Unfortunately the videos don’t show the machine running, but we assume this sort of person is happily building arc reactors, power suits, and fighting crime. They probably don’t have time to film “CNC Bearbeitungszentrum im Eigenbau Teil 5”. Videos after the break.
Hackaday’s own mythical beast, Sophi Kravitz makes some amazing collaborative tech-art pieces. In this talk, she walks us through four of the art projects that she’s been working on lately, and gives us a glimpse behind the scenes into the technical side of what it takes to see an installation from idea, to prototype, and onto completion.
Watch Sophi’s talk from the Hackaday | Belgrade conference and then join us after the jump for a few more details.
We told you about these “printable” magnets a while back. When you have the ability to squeeze many smaller magnets into a tiny spot and adjust their north/south orientations at will, you can not only control the strength of the overall magnetic field, you can construct new and seemingly physics-defying widgets. This article will not focus on the magnets themselves, but instead we’re going to peel away the closed source shroud that hides the inner workings of that nifty little printer of theirs. There has been a lot of talk about these printable magnets, but very little about how they’re made. This changes today. We’ll show you how this magnetic field printer works so you can get busy making your own.
Several years ago, a company called Correlated Magnetic Research introduced to the world the idea of a magnetic field printer with the Mini MagPrinter. It sold for a whopping $45,000, which limited it to businesses and well-funded universities. They eventually changed their company to Polymagnet and now focus on making the magnets themselves. It appears, however, that they’ve refined their printer for a higher resolution. Skip to 2:45 in this video to see the Mini MagPrinter in action. Now skip to 7.25 in this video to see their next generation printer. Now lets figure out how they work.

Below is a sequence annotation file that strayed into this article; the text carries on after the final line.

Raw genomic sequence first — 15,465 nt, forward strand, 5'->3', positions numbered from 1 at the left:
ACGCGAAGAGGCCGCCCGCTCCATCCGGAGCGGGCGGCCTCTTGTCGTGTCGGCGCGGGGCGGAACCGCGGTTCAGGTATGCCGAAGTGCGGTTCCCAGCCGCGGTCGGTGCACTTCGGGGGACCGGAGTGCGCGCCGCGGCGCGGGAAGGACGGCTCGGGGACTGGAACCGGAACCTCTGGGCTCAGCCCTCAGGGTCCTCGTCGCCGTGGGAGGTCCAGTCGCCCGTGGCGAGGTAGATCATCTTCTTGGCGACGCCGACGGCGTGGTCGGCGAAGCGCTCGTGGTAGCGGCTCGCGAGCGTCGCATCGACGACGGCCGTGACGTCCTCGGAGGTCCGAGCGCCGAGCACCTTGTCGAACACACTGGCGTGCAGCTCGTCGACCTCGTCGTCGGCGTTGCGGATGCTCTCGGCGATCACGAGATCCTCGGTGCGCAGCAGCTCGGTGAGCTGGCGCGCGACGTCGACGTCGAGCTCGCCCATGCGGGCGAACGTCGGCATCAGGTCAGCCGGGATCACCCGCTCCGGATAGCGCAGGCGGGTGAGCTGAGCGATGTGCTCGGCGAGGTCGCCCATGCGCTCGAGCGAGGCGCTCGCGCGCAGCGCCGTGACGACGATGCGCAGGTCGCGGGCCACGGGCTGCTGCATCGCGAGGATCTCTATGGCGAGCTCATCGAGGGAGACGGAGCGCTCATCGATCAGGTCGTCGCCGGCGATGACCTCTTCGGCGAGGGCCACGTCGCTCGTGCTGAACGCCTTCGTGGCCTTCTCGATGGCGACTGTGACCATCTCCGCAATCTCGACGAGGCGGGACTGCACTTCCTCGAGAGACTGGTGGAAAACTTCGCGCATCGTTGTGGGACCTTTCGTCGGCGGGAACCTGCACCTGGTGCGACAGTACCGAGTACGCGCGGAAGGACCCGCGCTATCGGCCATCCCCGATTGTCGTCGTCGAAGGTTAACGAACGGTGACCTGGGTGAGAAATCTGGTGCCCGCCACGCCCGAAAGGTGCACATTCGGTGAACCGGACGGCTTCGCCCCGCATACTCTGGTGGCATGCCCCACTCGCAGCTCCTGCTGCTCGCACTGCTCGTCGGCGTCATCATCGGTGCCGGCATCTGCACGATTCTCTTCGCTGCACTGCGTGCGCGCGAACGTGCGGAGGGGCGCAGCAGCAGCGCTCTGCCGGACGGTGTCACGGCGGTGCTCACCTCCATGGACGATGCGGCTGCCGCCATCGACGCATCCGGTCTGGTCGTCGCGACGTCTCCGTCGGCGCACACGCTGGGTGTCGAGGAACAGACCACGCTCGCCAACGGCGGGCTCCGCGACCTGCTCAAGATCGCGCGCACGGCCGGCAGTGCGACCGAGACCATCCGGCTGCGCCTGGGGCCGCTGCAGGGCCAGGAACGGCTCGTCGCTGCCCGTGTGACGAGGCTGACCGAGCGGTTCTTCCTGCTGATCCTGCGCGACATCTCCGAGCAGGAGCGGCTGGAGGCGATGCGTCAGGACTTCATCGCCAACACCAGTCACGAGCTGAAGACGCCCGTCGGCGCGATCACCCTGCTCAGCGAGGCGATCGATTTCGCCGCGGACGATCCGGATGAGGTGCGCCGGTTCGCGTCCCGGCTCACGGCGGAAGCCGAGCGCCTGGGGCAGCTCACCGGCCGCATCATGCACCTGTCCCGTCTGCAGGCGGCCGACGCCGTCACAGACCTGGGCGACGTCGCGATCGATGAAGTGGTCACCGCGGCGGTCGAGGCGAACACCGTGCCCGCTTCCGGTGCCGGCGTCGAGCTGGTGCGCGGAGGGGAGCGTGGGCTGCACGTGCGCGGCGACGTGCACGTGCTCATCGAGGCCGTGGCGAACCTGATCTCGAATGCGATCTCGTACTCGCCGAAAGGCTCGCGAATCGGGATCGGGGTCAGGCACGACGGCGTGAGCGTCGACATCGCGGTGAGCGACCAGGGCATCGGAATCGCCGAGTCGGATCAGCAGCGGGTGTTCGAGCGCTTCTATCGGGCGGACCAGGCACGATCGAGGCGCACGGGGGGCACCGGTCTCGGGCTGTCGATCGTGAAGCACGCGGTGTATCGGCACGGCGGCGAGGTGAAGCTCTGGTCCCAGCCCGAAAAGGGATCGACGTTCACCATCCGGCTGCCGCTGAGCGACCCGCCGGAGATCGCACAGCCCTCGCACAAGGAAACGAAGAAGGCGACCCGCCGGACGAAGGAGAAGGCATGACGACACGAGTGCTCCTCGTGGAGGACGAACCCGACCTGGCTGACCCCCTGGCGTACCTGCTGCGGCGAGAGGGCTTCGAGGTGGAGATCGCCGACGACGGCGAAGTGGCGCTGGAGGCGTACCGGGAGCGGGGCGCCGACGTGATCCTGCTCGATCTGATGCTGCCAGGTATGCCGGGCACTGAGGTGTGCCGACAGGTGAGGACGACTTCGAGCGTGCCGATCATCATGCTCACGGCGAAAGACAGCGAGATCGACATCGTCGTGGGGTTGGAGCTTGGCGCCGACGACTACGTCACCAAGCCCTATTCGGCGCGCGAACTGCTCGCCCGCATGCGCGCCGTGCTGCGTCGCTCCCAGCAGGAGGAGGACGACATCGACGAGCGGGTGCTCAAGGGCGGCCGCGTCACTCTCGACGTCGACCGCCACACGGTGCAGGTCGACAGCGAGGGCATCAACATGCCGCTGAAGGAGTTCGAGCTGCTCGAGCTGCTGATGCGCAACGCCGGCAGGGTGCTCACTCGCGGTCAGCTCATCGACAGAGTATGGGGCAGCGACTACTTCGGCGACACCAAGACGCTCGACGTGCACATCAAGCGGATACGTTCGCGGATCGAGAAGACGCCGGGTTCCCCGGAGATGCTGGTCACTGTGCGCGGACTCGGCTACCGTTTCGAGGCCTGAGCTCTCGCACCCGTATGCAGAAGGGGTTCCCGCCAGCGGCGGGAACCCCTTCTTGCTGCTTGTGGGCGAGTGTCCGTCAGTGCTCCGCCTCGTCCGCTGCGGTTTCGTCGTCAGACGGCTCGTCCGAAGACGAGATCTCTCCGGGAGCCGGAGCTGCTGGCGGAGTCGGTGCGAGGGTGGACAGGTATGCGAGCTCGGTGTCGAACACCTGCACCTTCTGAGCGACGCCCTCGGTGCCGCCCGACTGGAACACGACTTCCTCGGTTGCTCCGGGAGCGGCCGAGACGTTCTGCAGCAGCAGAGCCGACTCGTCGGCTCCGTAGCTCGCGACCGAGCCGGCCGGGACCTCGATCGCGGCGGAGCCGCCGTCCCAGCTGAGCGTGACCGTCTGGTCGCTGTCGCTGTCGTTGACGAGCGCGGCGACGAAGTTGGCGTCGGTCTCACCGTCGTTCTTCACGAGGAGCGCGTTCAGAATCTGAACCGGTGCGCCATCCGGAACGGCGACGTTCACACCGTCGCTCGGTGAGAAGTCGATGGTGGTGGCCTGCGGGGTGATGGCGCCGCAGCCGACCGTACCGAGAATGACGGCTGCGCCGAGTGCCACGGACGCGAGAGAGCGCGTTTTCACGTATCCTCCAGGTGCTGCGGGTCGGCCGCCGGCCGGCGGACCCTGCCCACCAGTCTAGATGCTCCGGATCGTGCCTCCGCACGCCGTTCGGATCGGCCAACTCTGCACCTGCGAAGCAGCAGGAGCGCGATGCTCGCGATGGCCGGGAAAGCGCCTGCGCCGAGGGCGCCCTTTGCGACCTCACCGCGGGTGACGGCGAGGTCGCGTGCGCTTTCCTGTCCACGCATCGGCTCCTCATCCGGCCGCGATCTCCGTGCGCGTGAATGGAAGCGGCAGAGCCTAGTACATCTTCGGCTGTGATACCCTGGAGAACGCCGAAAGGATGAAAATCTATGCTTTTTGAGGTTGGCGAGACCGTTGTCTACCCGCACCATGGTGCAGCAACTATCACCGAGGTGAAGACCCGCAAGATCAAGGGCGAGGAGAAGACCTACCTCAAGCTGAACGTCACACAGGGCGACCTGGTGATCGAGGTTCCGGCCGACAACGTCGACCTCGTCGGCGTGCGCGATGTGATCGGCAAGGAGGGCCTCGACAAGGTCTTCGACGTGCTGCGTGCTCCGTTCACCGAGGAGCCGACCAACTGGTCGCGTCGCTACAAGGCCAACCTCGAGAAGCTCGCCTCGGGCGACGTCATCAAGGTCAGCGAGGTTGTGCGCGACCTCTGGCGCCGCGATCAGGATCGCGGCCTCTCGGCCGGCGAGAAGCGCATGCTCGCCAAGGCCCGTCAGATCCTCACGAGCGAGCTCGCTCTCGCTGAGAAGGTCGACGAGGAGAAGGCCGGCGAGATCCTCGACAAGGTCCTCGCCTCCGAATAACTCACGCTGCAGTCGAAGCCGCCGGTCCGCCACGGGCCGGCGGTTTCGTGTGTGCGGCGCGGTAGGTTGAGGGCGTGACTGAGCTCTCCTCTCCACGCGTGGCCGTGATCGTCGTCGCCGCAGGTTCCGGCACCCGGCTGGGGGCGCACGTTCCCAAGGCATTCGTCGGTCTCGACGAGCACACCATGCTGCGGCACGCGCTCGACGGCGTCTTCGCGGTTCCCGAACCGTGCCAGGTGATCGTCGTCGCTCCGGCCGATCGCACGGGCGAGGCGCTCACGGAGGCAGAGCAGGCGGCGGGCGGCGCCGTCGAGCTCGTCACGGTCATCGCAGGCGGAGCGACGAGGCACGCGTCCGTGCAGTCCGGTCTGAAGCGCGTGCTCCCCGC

What We Know
Firstly, you can toss your Kickstarter idea in the recycle bin because they hold severalpatentsfortheirprinter. But that doesn’t mean you can’t make one in your garage or for your hackerspace. Their machine might have cost $45k, but we’d be willing to bet a dozen Raspberry Pi Zeros that you could make one for two orders of magnitude less. But first we need to know how it works. Let’s look at the science first.
The Curie Point
The Curie Point is a temperature where a magnet loses its magnetic field. It is theorized that magnetism arises from the spin and angular momentum of electrons. If you get them lined up correctly, you get a magnet. When you heat the metal past the Curie Point, this alignment gets all messed up and you lose the magnetic properties. And, of course, you can align the atoms back up by introducing the metal to a strong magnetic field.